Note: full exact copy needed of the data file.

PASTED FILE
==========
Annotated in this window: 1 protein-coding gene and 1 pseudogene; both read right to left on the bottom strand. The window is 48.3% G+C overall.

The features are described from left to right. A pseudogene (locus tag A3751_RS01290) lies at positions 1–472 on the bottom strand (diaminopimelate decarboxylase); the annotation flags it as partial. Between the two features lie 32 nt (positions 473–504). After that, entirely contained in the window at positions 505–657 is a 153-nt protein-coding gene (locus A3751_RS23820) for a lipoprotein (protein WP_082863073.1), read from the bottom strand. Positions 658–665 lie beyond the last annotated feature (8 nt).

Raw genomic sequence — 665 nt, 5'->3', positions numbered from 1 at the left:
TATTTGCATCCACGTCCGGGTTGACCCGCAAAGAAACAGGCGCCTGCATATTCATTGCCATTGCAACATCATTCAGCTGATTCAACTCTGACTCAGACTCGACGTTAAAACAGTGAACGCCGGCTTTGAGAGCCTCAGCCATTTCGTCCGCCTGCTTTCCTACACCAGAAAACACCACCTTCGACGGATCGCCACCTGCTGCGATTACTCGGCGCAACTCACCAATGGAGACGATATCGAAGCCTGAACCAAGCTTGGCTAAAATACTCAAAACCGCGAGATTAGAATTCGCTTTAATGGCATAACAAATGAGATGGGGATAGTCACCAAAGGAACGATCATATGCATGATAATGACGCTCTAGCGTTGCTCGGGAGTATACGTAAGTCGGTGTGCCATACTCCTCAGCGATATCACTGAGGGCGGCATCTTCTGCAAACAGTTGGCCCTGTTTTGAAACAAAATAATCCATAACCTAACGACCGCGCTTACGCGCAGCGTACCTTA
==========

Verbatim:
Annotated in this window: 1 protein-coding gene and 1 pseudogene; both read right to left on the bottom strand. The window is 48.3% G+C overall.

The features are described from left to right. A pseudogene (locus tag A3751_RS01290) lies at positions 1–472 on the bottom strand (diaminopimelate decarboxylase); the annotation flags it as partial. Between the two features lie 32 nt (positions 473–504). After that, entirely contained in the window at positions 505–657 is a 153-nt protein-coding gene (locus A3751_RS23820) for a lipoprotein (protein WP_082863073.1), read from the bottom strand. Positions 658–665 lie beyond the last annotated feature (8 nt).

Raw genomic sequence — 665 nt, 5'->3', positions numbered from 1 at the left:
TATTTGCATCCACGTCCGGGTTGACCCGCAAAGAAACAGGCGCCTGCATATTCATTGCCATTGCAACATCATTCAGCTGATTCAACTCTGACTCAGACTCGACGTTAAAACAGTGAACGCCGGCTTTGAGAGCCTCAGCCATTTCGTCCGCCTGCTTTCCTACACCAGAAAACACCACCTTCGACGGATCGCCACCTGCTGCGATTACTCGGCGCAACTCACCAATGGAGACGATATCGAAGCCTGAACCAAGCTTGGCTAAAATACTCAAAACCGCGAGATTAGAATTCGCTTTAATGGCATAACAAATGAGATGGGGATAGTCACCAAAGGAACGATCATATGCATGATAATGACGCTCTAGCGTTGCTCGGGAGTATACGTAAGTCGGTGTGCCATACTCCTCAGCGATATCACTGAGGGCGGCATCTTCTGCAAACAGTTGGCCCTGTTTTGAAACAAAATAATCCATAACCTAACGACCGCGCTTACGCGCAGCGTACCTTA